The FBI is also formally linking the operation of Diavol Ransomeware, the malware software developer behind TrickBot Group, the infamous TrickBot banking trojan. The TrickBot Gang, aka the Wizard Spider, is also the developer of a malware infection that has plagued corporate networks for years, leading to Conti and Ryuk ransomware attacks, network intrusions, and even financial fraud or corporate espionage. Also known by the biggest name as TrickBot Gang, so is TrickBot Banking Trojan, but also behind the development of BazarBackdoor and Anchor backdoors. In July 2021, Fortigard Lab researchers also released an analysis of a new ransomware called Devol (Romanian for Devil), which was also seen targeting corporate victims. Researchers have seen the same ransomware attack in early June 2021 as the deployment of Divall and Conti ransomware payloads on the network.
After analyzing the two ransomware samples, similarities were also found Diavol Ransomeware, such as the use of asynchronous I / O operations in the file encryption queue and almost identical command-line parameters for the same functionality. At the time, there was not even enough evidence to formally link the two operations.
However, a month later, IBM X-Force researchers also established a strong link between the Devol ransomware and other TrickBot Gang’s malware, such as Anchor and TrickBot.
Today, the FBI has formally announced that they have linked the Devol ransomware operation to the TrickBot gang. “The FBI first received such information about Devol ransomware in October 2021. Diavol is affiliated with software developers in the Trickbot Group, which is responsible for the Trickbot Banking Trojan,” the FBI said in a new FBI Flash Advisory.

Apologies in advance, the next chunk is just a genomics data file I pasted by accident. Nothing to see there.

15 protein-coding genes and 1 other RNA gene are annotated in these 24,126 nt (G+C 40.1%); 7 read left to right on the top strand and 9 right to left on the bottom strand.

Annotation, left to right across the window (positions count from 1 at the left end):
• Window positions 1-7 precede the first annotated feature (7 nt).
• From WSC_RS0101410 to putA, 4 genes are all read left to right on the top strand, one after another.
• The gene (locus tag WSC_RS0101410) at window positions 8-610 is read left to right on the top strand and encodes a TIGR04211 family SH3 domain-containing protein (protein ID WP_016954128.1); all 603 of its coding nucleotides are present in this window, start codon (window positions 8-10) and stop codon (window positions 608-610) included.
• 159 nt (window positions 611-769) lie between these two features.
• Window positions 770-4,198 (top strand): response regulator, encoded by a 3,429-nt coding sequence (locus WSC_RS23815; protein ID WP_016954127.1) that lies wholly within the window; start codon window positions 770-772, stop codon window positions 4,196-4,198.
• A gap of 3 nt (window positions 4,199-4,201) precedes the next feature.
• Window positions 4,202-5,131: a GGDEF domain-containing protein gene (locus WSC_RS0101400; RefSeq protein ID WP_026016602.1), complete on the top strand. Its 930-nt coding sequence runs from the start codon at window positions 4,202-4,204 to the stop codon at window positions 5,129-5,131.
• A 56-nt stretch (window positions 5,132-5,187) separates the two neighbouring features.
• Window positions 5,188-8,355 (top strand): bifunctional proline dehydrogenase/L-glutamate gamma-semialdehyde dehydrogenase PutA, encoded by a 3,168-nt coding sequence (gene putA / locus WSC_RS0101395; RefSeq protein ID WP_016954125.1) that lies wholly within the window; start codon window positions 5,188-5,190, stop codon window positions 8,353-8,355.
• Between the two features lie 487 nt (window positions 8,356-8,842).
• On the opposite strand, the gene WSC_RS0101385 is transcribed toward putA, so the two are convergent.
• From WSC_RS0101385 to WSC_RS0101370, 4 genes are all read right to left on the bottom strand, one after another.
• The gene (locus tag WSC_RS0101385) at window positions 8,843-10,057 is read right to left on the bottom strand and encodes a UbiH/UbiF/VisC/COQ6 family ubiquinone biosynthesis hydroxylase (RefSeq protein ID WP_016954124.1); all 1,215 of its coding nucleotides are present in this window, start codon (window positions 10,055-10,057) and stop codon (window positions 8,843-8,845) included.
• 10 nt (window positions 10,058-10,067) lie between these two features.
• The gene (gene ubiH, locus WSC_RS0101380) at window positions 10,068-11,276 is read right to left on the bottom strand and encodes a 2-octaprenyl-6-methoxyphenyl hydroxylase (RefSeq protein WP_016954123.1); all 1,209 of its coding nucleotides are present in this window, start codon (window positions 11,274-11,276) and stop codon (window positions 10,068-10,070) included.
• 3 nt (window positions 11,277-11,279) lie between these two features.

Since then, the FBI has seen ransom demands between $ 10,000 and $ 500,000, including low payments accepted after ransom negotiations. Therefore This amount is in stark contrast to the high ransom demanded by other ransomware operations linked to TrickBot, such as Conti and Ryuk, who have also historically demanded millions of dollars in ransom. For example, in April, the county ransomware operation also demanded $ 40 million from Florida’s Broward County School District and 14 million from chip maker Advantech. Even after the arrest of Latvian woman Alla Vitte, who was also involved in the development of ransomware for the malware gang, the FBI was able to formally link Devol to the Trickboat gang.
AdvIntel CEO Vitaly Kremez, who is tracking TrickBot operations, told BleepingComputer that Witte was also responsible for the development of the new TrickBot-linked ransomware. “As Ala Witte has played a key role in TrickBot operations, so have AdvIntel’s deepest rivals, based on insights. 0iavol was also responsible for the development of ransomware and the frontend/backend project, so it was also meant to support trickboat operations with ransomware in a specific context with bot back connectivity. Trickbot and Divewall, “Kremez told Blipping Computer in a conversation as well. “Another name for the Divoll ransomware was” Enigma “ransomware, as it was used by the TrickBot crew before the Divoll re-brand.” So even the FBI’s advice has a number of indicators of compromise and reduction for Dewall, as it makes it a must-read for all security professionals as well as Windows / Network administrators. It should be noted that the Devol ransomware originally created ransomware notes called ‘README_FOR_DECRYPT.txt’, as suggested by the FBI advisor, although BleepingComputer saw ransomware on ransomware notes called ‘Warning.txt’ in November. The FBI is also urging all victims who plan to pay a ransom, but can also use it for investigation and law enforcement operations, to collect such new IOCs as well as prompt law enforcement in attacks.
If you have been the victim of a Diavol attack, it is also important to notify the FBI before making a payment as there is a “Diavol ransomware can also provide a risk mitigation tool for those affected.”